Saturday, March 8, 2014
I'd Like An Answer, Too!
The following article left me fuming ... "It is Time for Vectren to Explain Why SW Indiana is an Island of Exorbitant Electricity Rates"
I live in a big, old, drafty Victorian home, built in 1909. Several of the rooms still have original, unpainted oak trim, fireplace, and 9' operational pocket doors. The richness of the stained wood and the craftsmanship in the detail is stunning, and it's what made me fall in love with this old house the moment I walked through the doors.
Most of the windows downstairs are original, which means they are not energy efficient by anyone's standards. Let's just say the advancements in window technology in the last 105 years has been almost completely lost in my home. My monthly electric bill is equal to nearly one third of my mortgage payment. I signed up for the equal payment plan over a decade ago so that I didn't have $88 bills in the spring and fall, and $700+ bills in the winter. As a result, my monthly bill is ridiculously high all year. I cringe every time I pay it, but at least I don't need sedatives to open my bill in the winter.
Last month a friend of mine said his Vectren bill was three times what it usually is this time of year. Granted, we had an unusually cold stretch of weather for a while, but if my bill had tripled, I would would probably hyperventilate.
After reading the above referenced article, I'd love Vectren to answer for our unusually high energy rate ... especially in light of them requesting a rate hike. Isn't there some legislative body that oversees this type of thing and can call for an investigation? And by legislative body, I mean one that isn't beholden to them for campaign contributions and will do what is right for the community, not what benefits them personally.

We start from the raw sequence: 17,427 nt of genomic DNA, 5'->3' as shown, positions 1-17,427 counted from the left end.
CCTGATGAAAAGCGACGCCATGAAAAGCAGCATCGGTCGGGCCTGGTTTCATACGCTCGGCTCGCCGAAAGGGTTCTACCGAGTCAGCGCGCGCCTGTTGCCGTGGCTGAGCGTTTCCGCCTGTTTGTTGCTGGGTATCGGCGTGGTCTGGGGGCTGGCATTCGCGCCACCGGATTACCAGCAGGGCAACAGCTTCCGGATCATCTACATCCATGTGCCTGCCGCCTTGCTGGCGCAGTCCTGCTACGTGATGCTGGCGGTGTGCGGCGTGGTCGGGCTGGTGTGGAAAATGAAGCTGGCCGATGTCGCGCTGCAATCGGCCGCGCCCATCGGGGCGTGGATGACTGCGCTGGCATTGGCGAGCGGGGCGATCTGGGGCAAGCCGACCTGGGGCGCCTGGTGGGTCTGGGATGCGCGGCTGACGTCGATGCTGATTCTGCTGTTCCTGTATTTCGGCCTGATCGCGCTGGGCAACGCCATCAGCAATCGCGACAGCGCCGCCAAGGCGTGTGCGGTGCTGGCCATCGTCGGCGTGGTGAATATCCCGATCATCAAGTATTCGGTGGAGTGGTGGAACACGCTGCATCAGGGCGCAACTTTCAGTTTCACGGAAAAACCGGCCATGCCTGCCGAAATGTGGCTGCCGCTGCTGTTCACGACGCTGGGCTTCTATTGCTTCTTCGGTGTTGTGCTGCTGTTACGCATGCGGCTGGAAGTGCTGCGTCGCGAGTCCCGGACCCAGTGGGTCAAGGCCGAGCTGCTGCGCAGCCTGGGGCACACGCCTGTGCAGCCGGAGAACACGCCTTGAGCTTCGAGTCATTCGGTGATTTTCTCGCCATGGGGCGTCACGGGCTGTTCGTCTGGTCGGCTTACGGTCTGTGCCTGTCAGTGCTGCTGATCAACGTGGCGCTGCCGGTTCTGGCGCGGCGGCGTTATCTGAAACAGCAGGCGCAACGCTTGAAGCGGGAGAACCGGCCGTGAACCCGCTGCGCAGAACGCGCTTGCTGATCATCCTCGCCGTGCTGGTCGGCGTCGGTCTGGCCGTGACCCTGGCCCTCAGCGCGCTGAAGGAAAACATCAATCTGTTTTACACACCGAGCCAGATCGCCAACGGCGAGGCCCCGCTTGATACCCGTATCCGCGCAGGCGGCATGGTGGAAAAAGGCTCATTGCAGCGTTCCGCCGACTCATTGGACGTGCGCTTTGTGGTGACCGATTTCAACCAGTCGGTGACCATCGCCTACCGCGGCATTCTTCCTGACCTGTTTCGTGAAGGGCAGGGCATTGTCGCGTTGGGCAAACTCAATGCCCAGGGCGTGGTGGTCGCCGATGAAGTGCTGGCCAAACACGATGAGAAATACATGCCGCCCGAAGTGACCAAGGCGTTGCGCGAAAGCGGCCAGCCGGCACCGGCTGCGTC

If Vectren needs to charge substantially higher rates to cover their overhead, perhaps they shouldn't have built a new office building (pictured above). Strangely, I cannot locate an article online giving the cost of the new building, but it can't have come cheap. They built on prime real estate on the riverfront, and they had to tear down an existing high-rise apartment building first. I was able find a plethora of articles demanding to know why Vectren charges Evansville residents substantially more than other markets, but none on what they spent to build their fancy new offices.
Wikipedia notes that: "Vectren sponsors the radio network of the Indianapolis Colts NFL football team; the network is referred to on-air as the "Vectren Radio Network". As well they also sponsor the annual "Vectren Dayton Air Show". A small, very unscientific poll I took reveals that no one, not even die-hard Colts fans, are willing to pay higher rates in order to allow Vectren to pretend they're doing a wonderful thing ... for a town four hours north of us ... who gets their power from a different energy company. Most felt the energy company that serves Indianapolis should be the one forking out this kind of money.
The bottom line is that spending money on the Indianapolis Colts doesn't do anything for our local economy ... it helps Indianapolis, who enjoy lower energy rates than we do. Evansville pays for this goodwill, but reaps little or no benefit from it. Paying for these types of things, and passing those costs to residents in the form of higher energy rates seems immoral and unethical at best, and illegal at worst.
A short internet search reveals people have long been trying to get an answer from Vectren as to why one small community is paying more than nearly every city in a 1,000-mile radius ... so why is Vectren so silent on the matter? And why is nothing being done?